Simon Lovegrove: Hello everyone and welcome to this latest financial services video. In this video we are going to do a short update on the Senior Managers Regime. We haven’t got time to focus on all of the papers the regulators have published but we are just going to focus on one important proposal and that’s the proposed new senior management function – the chief operations function. Peter the function has got a lot to do with internal systems and controls. What are your thoughts?
Peter Snowdon: Yes, I mean it’s designed to capture the individual who is responsible for the continuity and resilience of systems, operations and technology, so it’s something that the regulator has looked at before but now they’ve created a specific post. What they are looking to capture – I mean it will vary in different firms and some firms may not have someone performing that role and they won’t actually have to apportion this responsibility in that sort of situation, but those firms who have someone like a Chief Operating Officer, someone performing that sort of function will need to create this new senior management function.
Simon Lovegrove: And also the head of operations and technology might find themselves within scope.
Peter Snowdon: Yes that’s correct.
Simon Lovegrove: OK. And does this apply to third country firms?
Peter Snowdon: It does, it applies to third country firms and it’s a particularly interesting and challenging issue for third country firms, particularly third country branches because this type of individual, particularly if you think about technology, would often be sitting outside the UK. Now we’ve seen this already in relation to the Senior Management Regime – the extra territorial reach of the regime, but now this brings it into much sharper relief because if your head of technology sits in the US or Australia or somewhere else, he or she may well be captured.
Simon Lovegrove: And for UK branches, those who might be caught, could already be part of the Senior Managers Regime falling within the overall of the responsibility function.
Peter Snowdon: That’s correct, I mean we have these sort of general catch all SMF’s both for European, EEA branches and also for third country branches, but this is a specific function which is designed to capture the individual with that specific responsibility.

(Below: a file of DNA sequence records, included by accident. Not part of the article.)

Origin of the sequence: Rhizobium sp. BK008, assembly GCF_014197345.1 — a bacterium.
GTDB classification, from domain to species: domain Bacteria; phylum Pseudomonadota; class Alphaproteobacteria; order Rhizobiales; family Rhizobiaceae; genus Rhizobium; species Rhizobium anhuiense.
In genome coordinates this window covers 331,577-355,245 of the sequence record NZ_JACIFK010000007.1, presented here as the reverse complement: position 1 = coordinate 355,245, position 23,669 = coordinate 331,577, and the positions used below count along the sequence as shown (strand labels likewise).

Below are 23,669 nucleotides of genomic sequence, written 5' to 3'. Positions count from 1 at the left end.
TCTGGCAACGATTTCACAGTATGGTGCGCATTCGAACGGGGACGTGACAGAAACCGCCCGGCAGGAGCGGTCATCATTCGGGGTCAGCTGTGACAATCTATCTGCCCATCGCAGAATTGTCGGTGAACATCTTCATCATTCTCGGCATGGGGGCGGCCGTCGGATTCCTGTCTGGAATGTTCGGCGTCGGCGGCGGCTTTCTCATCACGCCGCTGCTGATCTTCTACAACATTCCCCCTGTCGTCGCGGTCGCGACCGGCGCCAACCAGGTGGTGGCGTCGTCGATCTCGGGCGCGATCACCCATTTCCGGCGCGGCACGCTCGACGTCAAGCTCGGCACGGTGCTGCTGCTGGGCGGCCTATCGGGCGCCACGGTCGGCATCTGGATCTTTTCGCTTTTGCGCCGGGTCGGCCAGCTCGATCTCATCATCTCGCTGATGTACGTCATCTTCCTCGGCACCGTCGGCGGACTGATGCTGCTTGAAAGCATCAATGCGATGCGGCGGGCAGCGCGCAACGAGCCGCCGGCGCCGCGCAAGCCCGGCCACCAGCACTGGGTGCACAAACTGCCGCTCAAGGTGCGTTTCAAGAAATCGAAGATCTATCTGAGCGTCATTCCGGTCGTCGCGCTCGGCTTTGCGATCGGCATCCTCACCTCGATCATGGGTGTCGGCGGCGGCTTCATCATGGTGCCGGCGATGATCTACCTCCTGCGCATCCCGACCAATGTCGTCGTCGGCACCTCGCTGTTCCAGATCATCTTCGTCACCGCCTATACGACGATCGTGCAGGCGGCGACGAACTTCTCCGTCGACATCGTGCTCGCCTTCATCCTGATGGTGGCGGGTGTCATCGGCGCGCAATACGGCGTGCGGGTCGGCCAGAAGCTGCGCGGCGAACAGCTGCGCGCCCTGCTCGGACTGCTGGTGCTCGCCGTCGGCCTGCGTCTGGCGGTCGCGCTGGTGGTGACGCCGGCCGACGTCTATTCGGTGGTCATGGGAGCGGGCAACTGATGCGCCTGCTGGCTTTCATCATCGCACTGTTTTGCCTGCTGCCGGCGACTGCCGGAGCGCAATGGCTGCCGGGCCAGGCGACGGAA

Simon Lovegrove: And Peter, as you know, as part of Senior Managers Regime prescribed responsibilities come with it. We’ve got a proposed new prescribed responsibilities for operational resilience and operational continuity.
Peter Snowdon: Yes, I mean this new prescribed responsibility is designed to sit with the new proposed SMF. All firms have to allocate prescribed responsibilities, they’re mandatory, there is no question of choice and this will be a new one to add to that list.
Simon Lovegrove: But in other cases, if you don’t have this SMF, the prescribed responsibility would have to be allocated to another SMF.
Peter Snowdon: That’s correct, although some firms may not have this SMF, it doesn’t mean that prescribed responsibility falls away. In that case you are going to have to allocate it to someone else and firms in that situation will need to think quite carefully who actually performs this role and allocate this new prescribed responsibility accordingly.
Simon Lovegrove: And importantly for UK branches the prescribed responsibilities only relate to UK operations.
Peter Snowdon: That’s correct, it only relates to what you are doing within the UK – but that could still capture people outside the UK depending on the situation. It’s important to remember these are only proposals at the moment, it’s only a consultation paper, but I think firms will probably want to start thinking about the consequences, you know, quite early on.
Simon Lovegrove: Thanks Peter. That concludes this video.
Simon Lovegrove and Peter Snowdon discuss the senior managers regime and the proposed new senior management function – the chief operations function.